Topic/Type: 1.5 Low-temperature, dusty and nano-plasmas, Poster
V. Hrub?, R. Hrach
Charles University, Faculty of Mathematics and Physics, Department of Surface and Plasma Science, Prague, Czech Republic
The Langmuir probes are widely used diagnostic technique both in low-temperature and high-temperature plasmas. However, the theoretical analysis of probe interaction with plasma is usually very simplified and restricted to special conditions, low pressures, simple probe geometries, etc. These limits can be overcome by computer simulation. Despite the increasing computer performance, a fully three-dimensional particle model of the finite probe is still extremely ineffective.
In our work there are presented hybrid computational techniques based on a combination of fluid and particle methods. The fluid part of hybrid model increases its efficiency, while the particle part brings detailed information on particle properties. There are examined more types of hybrid models in the simplified one-dimensional geometry in order to choose the optimal method according to our requirements on accuracy, computational time and memory consumption.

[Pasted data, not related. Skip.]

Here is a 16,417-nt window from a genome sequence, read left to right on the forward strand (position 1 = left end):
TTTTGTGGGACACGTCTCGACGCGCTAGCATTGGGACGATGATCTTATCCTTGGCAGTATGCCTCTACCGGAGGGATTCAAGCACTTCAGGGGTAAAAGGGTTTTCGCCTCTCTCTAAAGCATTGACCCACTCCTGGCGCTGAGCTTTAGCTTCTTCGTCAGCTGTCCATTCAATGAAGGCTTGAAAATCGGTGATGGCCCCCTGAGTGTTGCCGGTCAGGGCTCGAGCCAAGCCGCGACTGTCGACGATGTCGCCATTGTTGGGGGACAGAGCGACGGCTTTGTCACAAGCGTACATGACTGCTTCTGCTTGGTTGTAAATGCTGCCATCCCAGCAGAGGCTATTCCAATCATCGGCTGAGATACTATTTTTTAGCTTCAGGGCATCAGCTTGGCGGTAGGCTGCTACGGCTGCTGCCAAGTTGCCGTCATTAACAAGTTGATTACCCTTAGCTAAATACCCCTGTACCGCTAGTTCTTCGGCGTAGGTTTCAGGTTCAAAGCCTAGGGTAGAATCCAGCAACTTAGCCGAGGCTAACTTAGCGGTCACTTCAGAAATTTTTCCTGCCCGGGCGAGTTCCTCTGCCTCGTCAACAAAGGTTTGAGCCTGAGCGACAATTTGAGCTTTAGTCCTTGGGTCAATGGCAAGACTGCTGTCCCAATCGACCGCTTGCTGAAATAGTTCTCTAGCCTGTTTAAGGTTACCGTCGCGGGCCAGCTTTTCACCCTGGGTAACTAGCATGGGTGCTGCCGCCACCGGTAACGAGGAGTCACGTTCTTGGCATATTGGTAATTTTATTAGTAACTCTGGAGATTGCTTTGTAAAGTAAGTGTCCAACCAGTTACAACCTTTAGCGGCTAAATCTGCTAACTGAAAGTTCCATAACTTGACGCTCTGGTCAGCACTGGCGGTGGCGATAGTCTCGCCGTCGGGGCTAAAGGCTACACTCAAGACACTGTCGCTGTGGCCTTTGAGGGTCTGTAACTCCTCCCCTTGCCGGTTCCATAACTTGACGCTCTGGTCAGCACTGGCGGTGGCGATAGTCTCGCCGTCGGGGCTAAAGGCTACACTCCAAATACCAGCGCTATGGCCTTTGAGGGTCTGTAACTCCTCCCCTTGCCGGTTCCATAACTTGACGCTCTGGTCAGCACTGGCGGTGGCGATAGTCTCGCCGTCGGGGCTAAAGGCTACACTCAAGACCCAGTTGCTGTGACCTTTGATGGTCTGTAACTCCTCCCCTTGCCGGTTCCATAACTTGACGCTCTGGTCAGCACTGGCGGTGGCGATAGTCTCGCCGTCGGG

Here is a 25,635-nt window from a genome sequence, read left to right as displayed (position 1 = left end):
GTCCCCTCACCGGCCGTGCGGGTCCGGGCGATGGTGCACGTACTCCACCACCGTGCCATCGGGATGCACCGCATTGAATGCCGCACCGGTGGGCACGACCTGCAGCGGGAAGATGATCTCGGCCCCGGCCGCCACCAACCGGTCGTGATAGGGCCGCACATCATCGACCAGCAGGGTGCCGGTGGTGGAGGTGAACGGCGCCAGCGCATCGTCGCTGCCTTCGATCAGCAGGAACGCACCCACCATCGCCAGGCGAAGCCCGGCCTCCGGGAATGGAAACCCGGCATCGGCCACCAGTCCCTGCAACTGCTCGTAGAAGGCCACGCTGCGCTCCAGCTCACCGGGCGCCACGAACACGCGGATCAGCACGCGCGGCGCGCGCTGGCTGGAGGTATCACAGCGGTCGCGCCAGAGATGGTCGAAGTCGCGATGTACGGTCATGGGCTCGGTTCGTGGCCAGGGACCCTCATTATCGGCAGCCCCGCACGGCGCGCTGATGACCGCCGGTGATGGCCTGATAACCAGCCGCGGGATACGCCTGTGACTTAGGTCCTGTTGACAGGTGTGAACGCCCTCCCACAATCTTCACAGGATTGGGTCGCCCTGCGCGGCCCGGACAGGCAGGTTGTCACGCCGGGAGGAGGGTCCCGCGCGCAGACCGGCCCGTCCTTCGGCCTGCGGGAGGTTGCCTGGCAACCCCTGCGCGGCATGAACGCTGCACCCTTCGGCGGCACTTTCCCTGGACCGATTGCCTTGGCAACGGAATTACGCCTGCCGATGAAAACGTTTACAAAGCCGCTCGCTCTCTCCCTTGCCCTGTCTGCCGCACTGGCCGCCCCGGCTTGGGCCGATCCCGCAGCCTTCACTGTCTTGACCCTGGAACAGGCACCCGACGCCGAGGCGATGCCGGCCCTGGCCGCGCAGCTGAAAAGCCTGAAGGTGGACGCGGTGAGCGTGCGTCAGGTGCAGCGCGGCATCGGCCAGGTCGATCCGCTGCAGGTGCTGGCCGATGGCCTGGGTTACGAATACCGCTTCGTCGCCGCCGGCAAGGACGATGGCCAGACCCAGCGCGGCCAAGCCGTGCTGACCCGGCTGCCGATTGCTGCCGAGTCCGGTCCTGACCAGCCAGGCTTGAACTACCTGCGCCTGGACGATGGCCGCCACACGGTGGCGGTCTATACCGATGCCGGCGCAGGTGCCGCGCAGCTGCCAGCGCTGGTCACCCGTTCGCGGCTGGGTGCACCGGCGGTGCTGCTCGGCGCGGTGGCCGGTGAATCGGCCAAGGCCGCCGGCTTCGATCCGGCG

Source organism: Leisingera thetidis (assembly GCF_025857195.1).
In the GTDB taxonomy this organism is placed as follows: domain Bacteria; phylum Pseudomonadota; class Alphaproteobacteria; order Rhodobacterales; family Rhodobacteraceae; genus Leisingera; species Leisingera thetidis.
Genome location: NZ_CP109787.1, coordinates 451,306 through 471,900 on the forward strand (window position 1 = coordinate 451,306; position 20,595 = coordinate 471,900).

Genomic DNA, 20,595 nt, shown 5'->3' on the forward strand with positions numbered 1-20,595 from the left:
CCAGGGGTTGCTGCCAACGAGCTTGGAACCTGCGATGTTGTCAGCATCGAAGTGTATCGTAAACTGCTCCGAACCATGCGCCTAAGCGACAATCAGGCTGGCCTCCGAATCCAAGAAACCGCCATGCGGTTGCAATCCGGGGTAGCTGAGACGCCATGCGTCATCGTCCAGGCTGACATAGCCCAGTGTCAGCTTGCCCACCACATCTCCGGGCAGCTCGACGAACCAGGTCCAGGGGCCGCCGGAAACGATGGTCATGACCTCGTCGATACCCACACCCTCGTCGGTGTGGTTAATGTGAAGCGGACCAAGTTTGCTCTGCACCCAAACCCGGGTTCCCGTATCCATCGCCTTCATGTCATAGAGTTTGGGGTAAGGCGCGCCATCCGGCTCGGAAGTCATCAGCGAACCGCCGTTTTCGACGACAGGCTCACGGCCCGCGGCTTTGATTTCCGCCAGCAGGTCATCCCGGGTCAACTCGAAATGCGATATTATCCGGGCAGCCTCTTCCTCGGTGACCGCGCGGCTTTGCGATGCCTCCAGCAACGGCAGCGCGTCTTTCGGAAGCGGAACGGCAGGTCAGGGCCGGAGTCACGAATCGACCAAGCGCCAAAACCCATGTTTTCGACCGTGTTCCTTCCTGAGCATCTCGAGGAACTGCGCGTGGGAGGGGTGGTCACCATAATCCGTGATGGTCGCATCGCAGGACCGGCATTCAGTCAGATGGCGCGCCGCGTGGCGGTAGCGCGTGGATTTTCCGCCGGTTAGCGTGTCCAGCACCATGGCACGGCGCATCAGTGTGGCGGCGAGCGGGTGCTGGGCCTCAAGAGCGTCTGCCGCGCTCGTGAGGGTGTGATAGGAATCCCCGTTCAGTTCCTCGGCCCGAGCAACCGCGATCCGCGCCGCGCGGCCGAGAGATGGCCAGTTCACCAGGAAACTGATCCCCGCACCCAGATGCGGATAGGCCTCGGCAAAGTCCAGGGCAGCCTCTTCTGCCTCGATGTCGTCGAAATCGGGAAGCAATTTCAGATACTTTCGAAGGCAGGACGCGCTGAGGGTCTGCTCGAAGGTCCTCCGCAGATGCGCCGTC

The presented fully three-dimensional hybrid model is based on an iterative process alternating the fluid and the particle model. The fluid model is solved by the finite element technique to cope even with complex geometries. In the particle model, trajectories of individual particles are computed using Monte Carlo and molecular dynamics methods. The three-dimensional approach imposes no constraints on the symmetry of the geometry. Therefore the influence of the finite probe dimensions, the charging of dielectric holder and the plasma drift can be considered and included in the model. The low time consumption of the developed hybrid model enabled us to study the interaction of the probe with low-temperature plasmas at wider range of conditions, such as voltage bias, plasma composition and pressure and probe sizes.